Government tech innovation slows

If SMEs are to be given a fighting chance government needs to stay in tech.Govt_Tech_cover%3D216X235.jpg

By James Bowen
From SCAN's Print Edition

In 1992, GTEC was formed to recognize technology innovation in government. It also provided a forum to take a “skunkworks” project into the arena of standardization consistent with technology architectural frameworks. Over the last 15 years, technology adoption in government has changed, moving away from innovative technology to mature technology. Hicham Adra, senior VP of systems integration at IT consulting firm CGI, notes that the federal government has been under pressure to change its technology requirements for years, beginning with a move to do more with less back in the ’80s. Today, many pressures arise from an aging civil service and a population in need of user-friendly tech applications that provide security and privacy while being approachable. Also, as more and more people gather increasing amounts of information from the Internet, there are higher expectations of technology in government from an increasingly tech-literate society. These pressures have brought about more standards, better data quality and the ability to integrate diverse data sets. They’ve has also created more channels between citizens and government, and more streamlining of software applications and simpler interfaces.

Such changes aren’t entirely new. In1989, the Government of New Brunswick launched Canada’s first “one-stop shop” for online access to government services using component-based architecture, a technology that supports single window to multi-level E-government services. Today, the program provides some 120 different electronic services on behalf of 11 government departments and conducts about 13 million transactions annually.

Looking forward, Mr. Adra sees potential for three main paths for technology in government. He points to banks, which use data to anticipate customer needs, and suggests that governments could use a similar approach to anticipate the requirements of citizens. He also suggests that the public sector could adapt business software to handle routine affairs, allowing government to focus on larger issues. Furthermore, external web services could be added to the toolset of government, allowing third-party, web-based tools to fluidly provide applications that change over time, as needed.

Andrew Moffat sits on the board of OCRI, CATAlliance, the Ottawa Software Cluster, and is a charter member of TiE-Ottawa. He recalls the profound effect that GTEC had in its first decade, when awards led to project funding and the promotion of government personnel, and subsequently influenced the direction of technology adoption in the federal government.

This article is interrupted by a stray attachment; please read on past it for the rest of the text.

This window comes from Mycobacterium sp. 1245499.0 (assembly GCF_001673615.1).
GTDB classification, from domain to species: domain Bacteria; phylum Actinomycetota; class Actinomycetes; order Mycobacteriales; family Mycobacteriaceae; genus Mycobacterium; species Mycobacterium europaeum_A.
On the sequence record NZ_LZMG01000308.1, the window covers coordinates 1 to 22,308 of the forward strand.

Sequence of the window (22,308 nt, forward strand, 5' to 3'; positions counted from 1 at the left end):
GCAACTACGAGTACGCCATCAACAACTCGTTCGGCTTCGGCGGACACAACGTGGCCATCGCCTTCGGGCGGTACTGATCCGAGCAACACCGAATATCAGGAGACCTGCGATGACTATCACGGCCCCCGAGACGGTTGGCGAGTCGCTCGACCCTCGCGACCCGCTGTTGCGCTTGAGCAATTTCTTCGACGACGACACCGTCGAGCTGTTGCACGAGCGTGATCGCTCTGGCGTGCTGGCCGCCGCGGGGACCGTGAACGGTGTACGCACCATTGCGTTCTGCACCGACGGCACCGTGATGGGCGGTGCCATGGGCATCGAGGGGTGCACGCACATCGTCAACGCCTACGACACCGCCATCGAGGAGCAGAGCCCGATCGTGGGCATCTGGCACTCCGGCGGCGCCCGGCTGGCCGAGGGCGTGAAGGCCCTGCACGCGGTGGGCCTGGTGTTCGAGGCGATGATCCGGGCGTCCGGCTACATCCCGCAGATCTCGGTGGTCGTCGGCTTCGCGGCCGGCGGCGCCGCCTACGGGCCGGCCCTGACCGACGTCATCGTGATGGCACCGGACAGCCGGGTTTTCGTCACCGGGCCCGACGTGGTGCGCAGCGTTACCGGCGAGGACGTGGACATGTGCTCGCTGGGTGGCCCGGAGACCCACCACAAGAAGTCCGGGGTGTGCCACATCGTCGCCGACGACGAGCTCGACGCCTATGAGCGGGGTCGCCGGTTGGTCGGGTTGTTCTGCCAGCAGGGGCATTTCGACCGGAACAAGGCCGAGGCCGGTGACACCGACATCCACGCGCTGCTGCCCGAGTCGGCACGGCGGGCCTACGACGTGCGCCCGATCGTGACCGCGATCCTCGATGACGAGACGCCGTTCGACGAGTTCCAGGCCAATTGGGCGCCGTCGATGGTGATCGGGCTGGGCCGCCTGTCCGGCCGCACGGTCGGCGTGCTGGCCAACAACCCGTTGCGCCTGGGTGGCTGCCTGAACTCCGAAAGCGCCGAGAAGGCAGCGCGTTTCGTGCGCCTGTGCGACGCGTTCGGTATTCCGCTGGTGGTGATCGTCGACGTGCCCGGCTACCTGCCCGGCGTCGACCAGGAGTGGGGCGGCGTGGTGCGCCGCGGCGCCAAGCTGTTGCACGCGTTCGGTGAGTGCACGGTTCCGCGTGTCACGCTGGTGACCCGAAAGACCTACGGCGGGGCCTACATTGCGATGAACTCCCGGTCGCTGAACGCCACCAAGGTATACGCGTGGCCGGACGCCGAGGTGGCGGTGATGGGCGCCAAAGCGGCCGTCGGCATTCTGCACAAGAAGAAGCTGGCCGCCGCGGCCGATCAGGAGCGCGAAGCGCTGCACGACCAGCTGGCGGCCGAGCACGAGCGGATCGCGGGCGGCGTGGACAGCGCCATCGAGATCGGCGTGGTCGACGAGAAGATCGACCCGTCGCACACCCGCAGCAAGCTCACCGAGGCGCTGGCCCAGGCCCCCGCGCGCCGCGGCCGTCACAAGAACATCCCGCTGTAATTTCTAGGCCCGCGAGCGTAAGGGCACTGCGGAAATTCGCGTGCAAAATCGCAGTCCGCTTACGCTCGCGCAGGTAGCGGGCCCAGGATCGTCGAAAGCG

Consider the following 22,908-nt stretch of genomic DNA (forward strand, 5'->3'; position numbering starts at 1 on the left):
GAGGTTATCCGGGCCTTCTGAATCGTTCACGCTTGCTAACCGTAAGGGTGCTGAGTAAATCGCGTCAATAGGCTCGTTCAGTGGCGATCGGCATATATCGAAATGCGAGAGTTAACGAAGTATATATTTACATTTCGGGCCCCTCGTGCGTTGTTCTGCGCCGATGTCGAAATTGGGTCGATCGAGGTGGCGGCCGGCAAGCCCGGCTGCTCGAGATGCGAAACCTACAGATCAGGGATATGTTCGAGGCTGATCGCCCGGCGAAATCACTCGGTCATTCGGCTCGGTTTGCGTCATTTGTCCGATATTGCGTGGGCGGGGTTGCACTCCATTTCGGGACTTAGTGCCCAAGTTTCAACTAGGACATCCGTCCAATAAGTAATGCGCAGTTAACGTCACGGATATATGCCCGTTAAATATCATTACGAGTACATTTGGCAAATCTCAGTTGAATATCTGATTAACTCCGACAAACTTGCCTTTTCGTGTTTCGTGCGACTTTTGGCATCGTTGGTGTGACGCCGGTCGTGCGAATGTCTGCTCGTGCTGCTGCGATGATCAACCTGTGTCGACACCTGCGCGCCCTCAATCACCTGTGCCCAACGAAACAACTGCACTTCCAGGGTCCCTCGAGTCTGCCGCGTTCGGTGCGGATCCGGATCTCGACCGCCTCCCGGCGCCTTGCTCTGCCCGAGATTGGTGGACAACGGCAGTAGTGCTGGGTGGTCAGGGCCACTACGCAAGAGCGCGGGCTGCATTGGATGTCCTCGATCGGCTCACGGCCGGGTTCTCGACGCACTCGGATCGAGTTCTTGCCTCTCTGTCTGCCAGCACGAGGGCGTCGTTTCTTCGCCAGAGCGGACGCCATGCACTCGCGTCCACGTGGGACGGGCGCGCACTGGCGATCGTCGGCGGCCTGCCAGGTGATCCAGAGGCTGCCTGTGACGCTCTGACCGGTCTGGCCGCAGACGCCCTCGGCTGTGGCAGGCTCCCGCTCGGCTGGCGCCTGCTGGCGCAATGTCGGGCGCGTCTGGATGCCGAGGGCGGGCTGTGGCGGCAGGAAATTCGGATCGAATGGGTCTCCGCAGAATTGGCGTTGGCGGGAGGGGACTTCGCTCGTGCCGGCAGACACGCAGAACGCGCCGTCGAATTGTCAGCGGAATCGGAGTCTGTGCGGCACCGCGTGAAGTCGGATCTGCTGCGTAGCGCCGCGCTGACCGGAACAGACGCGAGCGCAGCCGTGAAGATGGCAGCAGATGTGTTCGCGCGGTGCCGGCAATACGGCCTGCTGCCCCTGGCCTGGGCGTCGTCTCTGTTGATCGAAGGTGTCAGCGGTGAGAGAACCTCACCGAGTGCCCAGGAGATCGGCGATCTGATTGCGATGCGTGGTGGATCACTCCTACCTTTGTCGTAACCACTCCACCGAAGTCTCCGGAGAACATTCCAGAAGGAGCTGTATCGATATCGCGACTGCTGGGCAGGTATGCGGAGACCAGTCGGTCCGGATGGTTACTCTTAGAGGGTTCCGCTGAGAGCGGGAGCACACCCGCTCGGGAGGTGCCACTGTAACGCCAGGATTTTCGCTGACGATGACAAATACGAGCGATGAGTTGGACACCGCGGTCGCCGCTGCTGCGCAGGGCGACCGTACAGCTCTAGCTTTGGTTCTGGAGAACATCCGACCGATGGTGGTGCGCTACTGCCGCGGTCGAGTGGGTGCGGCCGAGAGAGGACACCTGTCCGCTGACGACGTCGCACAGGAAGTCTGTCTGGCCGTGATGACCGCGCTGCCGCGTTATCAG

Committed to promoting private sector technology to government as much as it is to showcasing the best uses of tech in government, GTEC began when industry “recognized that many of these innovative contributions would not be acknowledged or appreciated unless it could do something to make Canadians aware of how proud they should be of the work being done on their behalf,” says Moffat.

The federal government’s now defunct Unsolicited Proposals (USP) program, like GTEC, also spurred the adoption of innovative technology by allowing small companies to approach government with Canadian-made innovations. The UP program was used to shape technology along lines that government R&D personnel thought would meet the needs of government in the future. Mr. Moffat notes that small- and medium-size enterprises (SMEs) are now finding it increasingly difficult for Canadian innovative technology because new, innovative technology is more costly than mature tech and lacks the corporate backing ─ service, support, potential for upgrades ─ found with established technology.

The end of USPs meant a decline in direct dealings with small technology companies. But one result of the migration to more mature tech is a drop in the government’s innovative technology quotient.

Jacques Lyrette, former president of the Communications Research Centre and ex-VP at the National Research Council also sees this general decline in innovative technology in the government and a further erosion of the role of government as a driver of innovation through R&D or procurement activities. Mr. Lyrette asserts that a key role of government is to be the first-user of, and a showcase for, innovative technology produced by Canadian companies.

In the early ’90s, the federal government’s R&D programs looked at future trends, anticipated its technology needs and worked with industry to ensure that those needs would be met in a timely fashion. But this changed in the mid-’90s when the move towards commercialization of government research and the need for government labs to generate income drove the feds to take a shorter term view of technology.